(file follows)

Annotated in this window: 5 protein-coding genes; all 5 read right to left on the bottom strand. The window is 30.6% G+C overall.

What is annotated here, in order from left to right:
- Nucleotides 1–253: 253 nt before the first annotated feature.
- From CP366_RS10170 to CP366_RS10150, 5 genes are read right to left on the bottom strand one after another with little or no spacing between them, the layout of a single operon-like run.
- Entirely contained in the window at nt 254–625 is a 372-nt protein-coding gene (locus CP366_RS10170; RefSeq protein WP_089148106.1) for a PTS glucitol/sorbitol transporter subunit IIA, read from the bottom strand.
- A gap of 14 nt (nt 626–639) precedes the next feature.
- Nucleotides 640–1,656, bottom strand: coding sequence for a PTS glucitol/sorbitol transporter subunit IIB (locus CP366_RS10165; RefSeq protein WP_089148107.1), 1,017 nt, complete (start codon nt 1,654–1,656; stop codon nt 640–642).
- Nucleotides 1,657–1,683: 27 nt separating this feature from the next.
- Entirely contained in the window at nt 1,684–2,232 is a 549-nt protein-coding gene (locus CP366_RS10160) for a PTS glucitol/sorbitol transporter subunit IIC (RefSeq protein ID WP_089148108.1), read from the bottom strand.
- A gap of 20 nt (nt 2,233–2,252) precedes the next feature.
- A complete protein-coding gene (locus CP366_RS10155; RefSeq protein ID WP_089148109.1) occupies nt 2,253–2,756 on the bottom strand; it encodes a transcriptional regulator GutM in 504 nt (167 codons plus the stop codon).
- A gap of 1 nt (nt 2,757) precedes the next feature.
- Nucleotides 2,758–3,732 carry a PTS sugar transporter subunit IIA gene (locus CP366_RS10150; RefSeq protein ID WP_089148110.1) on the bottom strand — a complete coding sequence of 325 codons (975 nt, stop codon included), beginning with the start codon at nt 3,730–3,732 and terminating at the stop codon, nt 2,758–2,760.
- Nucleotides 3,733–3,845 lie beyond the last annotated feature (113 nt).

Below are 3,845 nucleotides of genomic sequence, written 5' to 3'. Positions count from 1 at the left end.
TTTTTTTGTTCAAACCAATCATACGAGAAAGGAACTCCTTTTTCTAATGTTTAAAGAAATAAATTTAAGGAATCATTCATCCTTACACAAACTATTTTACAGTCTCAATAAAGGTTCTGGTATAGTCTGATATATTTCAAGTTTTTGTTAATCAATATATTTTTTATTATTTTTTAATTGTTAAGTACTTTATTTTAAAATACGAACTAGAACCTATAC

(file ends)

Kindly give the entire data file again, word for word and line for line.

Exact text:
Annotated in this window: 5 protein-coding genes; all 5 read right to left on the bottom strand. The window is 30.6% G+C overall.

What is annotated here, in order from left to right:
- Nucleotides 1–253: 253 nt before the first annotated feature.
- From CP366_RS10170 to CP366_RS10150, 5 genes are read right to left on the bottom strand one after another with little or no spacing between them, the layout of a single operon-like run.
- Entirely contained in the window at nt 254–625 is a 372-nt protein-coding gene (locus CP366_RS10170; RefSeq protein WP_089148106.1) for a PTS glucitol/sorbitol transporter subunit IIA, read from the bottom strand.
- A gap of 14 nt (nt 626–639) precedes the next feature.
- Nucleotides 640–1,656, bottom strand: coding sequence for a PTS glucitol/sorbitol transporter subunit IIB (locus CP366_RS10165; RefSeq protein WP_089148107.1), 1,017 nt, complete (start codon nt 1,654–1,656; stop codon nt 640–642).
- Nucleotides 1,657–1,683: 27 nt separating this feature from the next.
- Entirely contained in the window at nt 1,684–2,232 is a 549-nt protein-coding gene (locus CP366_RS10160) for a PTS glucitol/sorbitol transporter subunit IIC (RefSeq protein ID WP_089148108.1), read from the bottom strand.
- A gap of 20 nt (nt 2,233–2,252) precedes the next feature.
- A complete protein-coding gene (locus CP366_RS10155; RefSeq protein ID WP_089148109.1) occupies nt 2,253–2,756 on the bottom strand; it encodes a transcriptional regulator GutM in 504 nt (167 codons plus the stop codon).
- A gap of 1 nt (nt 2,757) precedes the next feature.
- Nucleotides 2,758–3,732 carry a PTS sugar transporter subunit IIA gene (locus CP366_RS10150; RefSeq protein ID WP_089148110.1) on the bottom strand — a complete coding sequence of 325 codons (975 nt, stop codon included), beginning with the start codon at nt 3,730–3,732 and terminating at the stop codon, nt 2,758–2,760.
- Nucleotides 3,733–3,845 lie beyond the last annotated feature (113 nt).

Below are 3,845 nucleotides of genomic sequence, written 5' to 3'. Positions count from 1 at the left end.
TTTTTTTGTTCAAACCAATCATACGAGAAAGGAACTCCTTTTTCTAATGTTTAAAGAAATAAATTTAAGGAATCATTCATCCTTACACAAACTATTTTACAGTCTCAATAAAGGTTCTGGTATAGTCTGATATATTTCAAGTTTTTGTTAATCAATATATTTTTTATTATTTTTTAATTGTTAAGTACTTTATTTTAAAATACGAACTAGAACCTATAC